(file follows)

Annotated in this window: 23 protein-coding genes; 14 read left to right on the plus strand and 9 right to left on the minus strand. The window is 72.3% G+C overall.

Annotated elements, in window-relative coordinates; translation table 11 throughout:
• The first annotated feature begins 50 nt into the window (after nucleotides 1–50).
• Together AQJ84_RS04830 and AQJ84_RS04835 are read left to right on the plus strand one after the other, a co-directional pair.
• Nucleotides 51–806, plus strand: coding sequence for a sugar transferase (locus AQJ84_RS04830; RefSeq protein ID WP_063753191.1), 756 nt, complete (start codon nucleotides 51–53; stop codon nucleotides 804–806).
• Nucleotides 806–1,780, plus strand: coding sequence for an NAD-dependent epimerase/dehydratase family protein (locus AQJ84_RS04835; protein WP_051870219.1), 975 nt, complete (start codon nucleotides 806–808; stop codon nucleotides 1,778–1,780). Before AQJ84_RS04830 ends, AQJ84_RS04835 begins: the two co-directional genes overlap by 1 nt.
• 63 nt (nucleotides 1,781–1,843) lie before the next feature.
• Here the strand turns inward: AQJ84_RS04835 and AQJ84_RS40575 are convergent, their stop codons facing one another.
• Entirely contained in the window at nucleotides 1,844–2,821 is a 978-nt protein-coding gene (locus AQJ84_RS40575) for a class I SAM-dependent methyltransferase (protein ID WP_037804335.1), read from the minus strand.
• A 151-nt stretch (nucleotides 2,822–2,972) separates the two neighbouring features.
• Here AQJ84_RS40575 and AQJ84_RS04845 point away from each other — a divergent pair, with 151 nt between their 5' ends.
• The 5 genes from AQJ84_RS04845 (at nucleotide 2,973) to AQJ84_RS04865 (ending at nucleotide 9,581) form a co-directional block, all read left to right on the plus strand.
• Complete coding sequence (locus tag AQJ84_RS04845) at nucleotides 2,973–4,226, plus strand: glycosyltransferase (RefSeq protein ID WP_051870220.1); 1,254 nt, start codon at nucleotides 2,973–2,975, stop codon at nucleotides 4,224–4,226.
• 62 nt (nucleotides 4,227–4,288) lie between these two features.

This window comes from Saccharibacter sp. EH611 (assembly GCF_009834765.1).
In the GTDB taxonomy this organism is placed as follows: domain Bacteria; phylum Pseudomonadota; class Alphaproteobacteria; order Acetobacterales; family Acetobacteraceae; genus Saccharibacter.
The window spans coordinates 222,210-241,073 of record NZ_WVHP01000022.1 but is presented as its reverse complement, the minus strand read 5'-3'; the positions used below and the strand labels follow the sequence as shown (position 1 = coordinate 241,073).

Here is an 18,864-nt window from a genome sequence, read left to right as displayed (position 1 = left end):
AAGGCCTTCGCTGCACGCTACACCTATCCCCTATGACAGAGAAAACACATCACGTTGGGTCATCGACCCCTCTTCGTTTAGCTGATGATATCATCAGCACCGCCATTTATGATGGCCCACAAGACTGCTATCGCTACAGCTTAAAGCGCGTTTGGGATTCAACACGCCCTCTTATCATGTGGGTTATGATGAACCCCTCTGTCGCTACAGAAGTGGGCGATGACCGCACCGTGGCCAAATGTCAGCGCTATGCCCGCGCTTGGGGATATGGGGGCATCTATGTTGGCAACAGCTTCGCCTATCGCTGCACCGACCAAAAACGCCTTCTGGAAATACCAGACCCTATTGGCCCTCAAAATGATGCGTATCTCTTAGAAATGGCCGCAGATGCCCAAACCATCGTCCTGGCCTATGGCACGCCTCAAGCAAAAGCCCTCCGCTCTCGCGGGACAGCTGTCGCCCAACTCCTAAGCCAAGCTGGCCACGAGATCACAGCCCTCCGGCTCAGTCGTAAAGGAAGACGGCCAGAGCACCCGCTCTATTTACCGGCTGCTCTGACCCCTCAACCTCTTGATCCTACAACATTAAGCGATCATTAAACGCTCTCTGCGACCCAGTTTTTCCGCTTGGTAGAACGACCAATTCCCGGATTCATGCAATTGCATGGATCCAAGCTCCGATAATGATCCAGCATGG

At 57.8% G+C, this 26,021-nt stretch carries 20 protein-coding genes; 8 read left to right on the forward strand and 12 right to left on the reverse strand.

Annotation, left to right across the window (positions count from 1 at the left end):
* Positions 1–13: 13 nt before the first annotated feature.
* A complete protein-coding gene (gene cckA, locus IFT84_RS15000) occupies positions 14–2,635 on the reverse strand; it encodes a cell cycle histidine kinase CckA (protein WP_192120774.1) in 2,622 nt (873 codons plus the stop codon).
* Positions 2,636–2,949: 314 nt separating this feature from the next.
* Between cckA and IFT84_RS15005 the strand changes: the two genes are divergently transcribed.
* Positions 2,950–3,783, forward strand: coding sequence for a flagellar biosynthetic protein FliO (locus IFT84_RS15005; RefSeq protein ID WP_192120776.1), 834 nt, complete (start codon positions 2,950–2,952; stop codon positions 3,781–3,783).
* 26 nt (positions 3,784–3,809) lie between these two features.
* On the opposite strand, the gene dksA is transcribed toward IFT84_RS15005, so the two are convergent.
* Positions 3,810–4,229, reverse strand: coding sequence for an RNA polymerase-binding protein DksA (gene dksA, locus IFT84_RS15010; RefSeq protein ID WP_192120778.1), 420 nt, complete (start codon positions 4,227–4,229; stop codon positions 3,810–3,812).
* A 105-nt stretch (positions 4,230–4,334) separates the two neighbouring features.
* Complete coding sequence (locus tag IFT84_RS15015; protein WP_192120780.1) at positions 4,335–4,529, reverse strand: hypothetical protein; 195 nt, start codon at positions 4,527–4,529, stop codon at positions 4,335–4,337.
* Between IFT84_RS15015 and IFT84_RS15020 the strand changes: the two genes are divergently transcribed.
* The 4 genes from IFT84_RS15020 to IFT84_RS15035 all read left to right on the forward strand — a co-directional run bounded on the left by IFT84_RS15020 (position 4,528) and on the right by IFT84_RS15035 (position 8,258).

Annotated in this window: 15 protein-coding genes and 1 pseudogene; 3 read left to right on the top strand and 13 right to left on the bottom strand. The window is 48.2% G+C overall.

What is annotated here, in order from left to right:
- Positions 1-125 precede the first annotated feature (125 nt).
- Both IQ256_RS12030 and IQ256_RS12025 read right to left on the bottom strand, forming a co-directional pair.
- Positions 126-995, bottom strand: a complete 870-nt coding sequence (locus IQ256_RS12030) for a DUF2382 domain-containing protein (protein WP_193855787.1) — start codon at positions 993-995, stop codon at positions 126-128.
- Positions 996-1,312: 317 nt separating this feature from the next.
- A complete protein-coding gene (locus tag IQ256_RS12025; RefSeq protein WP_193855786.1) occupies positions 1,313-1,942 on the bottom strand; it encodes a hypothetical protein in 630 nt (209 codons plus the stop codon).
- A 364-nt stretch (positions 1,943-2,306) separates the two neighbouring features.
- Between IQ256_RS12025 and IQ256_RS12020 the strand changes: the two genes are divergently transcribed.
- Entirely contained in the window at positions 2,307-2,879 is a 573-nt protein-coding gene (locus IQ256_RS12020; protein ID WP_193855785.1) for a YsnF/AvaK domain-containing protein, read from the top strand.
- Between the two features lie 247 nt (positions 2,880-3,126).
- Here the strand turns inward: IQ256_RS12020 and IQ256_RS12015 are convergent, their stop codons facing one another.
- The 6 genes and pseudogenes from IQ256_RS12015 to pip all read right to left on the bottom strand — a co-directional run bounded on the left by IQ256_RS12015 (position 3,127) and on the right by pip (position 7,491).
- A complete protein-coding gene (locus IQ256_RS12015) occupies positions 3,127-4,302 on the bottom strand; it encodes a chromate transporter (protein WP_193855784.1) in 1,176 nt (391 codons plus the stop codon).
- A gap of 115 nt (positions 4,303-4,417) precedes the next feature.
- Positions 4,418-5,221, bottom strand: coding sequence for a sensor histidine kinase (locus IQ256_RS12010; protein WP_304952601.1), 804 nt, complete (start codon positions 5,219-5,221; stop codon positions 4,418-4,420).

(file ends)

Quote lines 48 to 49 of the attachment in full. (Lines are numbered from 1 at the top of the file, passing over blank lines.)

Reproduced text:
- A gap of 115 nt (positions 4,303-4,417) precedes the next feature.
- Positions 4,418-5,221, bottom strand: coding sequence for a sensor histidine kinase (locus IQ256_RS12010; protein WP_304952601.1), 804 nt, complete (start codon positions 5,219-5,221; stop codon positions 4,418-4,420).